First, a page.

Claiming to be inebriated and fearful for her own life, Rachael suggested they stay at the hotel and sleep together rather than go after the androids. As she stripped to her underwear and settled into the bed, she directed Deckard to a device she had in her purse that would temporarily stop an android's respiratory system. Deckard then began to undress, but became apprehensive about going to bed with her, as he would later have to retire Pris. Rachael then stated she would kill Pris for him. Thankful for this gesture, Deckard got into bed with her and they had sex.[1]

Hours later, they boarded Deckard's hovercar and took off to find the androids. Shortly into the journey, Rachael asked Deckard about his wife, to which he admitted that if she were not an android, he would marry her. Rachael then told Deckard that she had slept with several other bounty hunters, none of which – except Phil Resch – continued their jobs after being with her. Suddenly, Deckard veered the hovercar towards the ground, saying that he was going to kill her and take on the three remaining androids by himself. Witnessing the way Rachael then seemingly gave up, Deckard changed his mind, deciding to take Rachael back to her car and continue alone. Rachael then pointed out that the previous bounty hunters had done the same, threatening to kill her, then not following through with it, strengthening her belief that Deckard would be unable to retire the androids. She then taunted Deckard, implying that he loved his goat more than he loved his wife, but he gave no response. After sitting in silence, Rachael turned on the radio, where Buster Friendly was preparing to present a much-anticipated exposé. Deckard turned it off, but Rachael immediately turned it back on.[1]

Deckard made his way to a mostly-abandoned apartment building, where he met the special John Isidore, who immediately told Deckard he was harboring the remaining androids in his apartment. Unable to learn from Isidore which apartment they would be in, Deckard headed inside to find them. As he searched the building, he saw a figure who identified itself as Mercer and told him that he must complete his task. He then warned him of Pris running toward him and Deckard quickly retired her.[1]

Finding the apartment, he knocked on the door. As he pretended to be Isidore, the door opened and Irmgard said he would have to test them. However, when Deckard noted it was too late due to Pris's attack, Roy began opening fire on Deckard and ran to another room. Deckard noted a laser tube in Irmgard's hand, as if ready to shoot him in the back if he pursued Roy, so Deckard retired Irmgard. Roy then cried out and Deckard retired him as well. Deckard then found Isidore's phone and called Bryant.[1]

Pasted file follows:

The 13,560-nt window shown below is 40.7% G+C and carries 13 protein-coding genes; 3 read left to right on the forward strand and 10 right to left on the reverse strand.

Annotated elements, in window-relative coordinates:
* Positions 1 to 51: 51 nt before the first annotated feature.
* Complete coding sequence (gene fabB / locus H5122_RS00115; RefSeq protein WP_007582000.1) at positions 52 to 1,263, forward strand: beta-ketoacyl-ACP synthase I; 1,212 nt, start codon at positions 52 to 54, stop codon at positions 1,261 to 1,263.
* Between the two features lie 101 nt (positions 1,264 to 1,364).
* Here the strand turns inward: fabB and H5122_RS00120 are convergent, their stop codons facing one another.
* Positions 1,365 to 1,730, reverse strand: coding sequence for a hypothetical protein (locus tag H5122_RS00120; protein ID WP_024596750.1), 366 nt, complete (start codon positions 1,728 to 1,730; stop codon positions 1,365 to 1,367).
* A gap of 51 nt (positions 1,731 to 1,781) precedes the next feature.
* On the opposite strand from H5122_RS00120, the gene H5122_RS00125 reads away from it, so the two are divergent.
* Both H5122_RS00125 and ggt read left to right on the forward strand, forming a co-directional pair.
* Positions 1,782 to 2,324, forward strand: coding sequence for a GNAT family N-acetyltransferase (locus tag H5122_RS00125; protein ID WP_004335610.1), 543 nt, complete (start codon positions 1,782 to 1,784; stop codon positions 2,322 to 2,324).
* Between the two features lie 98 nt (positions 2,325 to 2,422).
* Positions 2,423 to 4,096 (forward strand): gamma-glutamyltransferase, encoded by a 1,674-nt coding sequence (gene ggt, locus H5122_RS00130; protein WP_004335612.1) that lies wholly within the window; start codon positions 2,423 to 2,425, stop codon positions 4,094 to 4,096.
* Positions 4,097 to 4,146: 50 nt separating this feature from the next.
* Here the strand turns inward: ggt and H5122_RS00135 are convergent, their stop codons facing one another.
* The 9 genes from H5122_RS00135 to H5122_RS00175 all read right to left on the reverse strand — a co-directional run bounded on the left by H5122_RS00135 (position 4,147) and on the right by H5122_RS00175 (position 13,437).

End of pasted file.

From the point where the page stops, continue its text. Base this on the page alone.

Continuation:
Deckard made his way home to find his wife distraught, as their goat had been pushed off of the building by Rachael Rosen. Also bothering his wife was Buster Friendly's revelation that Wilbur Mercer was a fraud and asked Deckard to be with her. However, he got into his car, flying to an uninhabited region near the Oregon border.[1]

Upon landing, he attempted to call Holden, but was informed that he was not yet taking calls. Exiting his car, he reflected on his day and began ascending a nearby hill and began to be hit by falling rocks, an experience eerily similar to that of the martyr Mercer. He called for Mercer, but saw only his own shadow.[1]

Returning to his car, he tried to call Bryant, who he learned was neither in his office or in his car, as he was at the scene where the last three androids had died. Speaking to Ann Marsten, he told her about his goat and when she noticed his face bleeding from a rock, Deckard told her he had permanently fused with Mercer.[1]

As he prepared to call his wife, Deckard found a thought-to-be-extinct toad, an animal Mercer found particularly sacred. Finding a box from his car, he took the toad home to Iran. To his disappointment, Iran quickly discovered the toad was actually electric. While disappointed, Deckard conceded that he was satisfied with knowing the truth, remarking, "the electrical things have their lives too, paltry as those lives are." Assured by his wife that he had done no wrong in his assignment, he made his way to bed and went to sleep.[1]

Behind the scenes[]

Deckard originally appears in Do Androids Dream of Electric Sheep? and later its comic book adaptation.

In the loose film adaptation, Blade Runner and its sequel, Blade Runner 2049, Deckard is portrayed by Harrison Ford. In Edward Einhorn's stage adaptation, he has been portrayed by Alex Emanuel and Eric Curtis Johnson. The BBC's radio adaptation featured James Purefoy in the role.

The Blade Runner version of the character also appears in K. W. Jeter's novels Blade Runner 2: The Edge of Human, Blade Runner 3: Replicant Night, and Blade Runner 4: Eye and Talon.

Appearances[]

References[]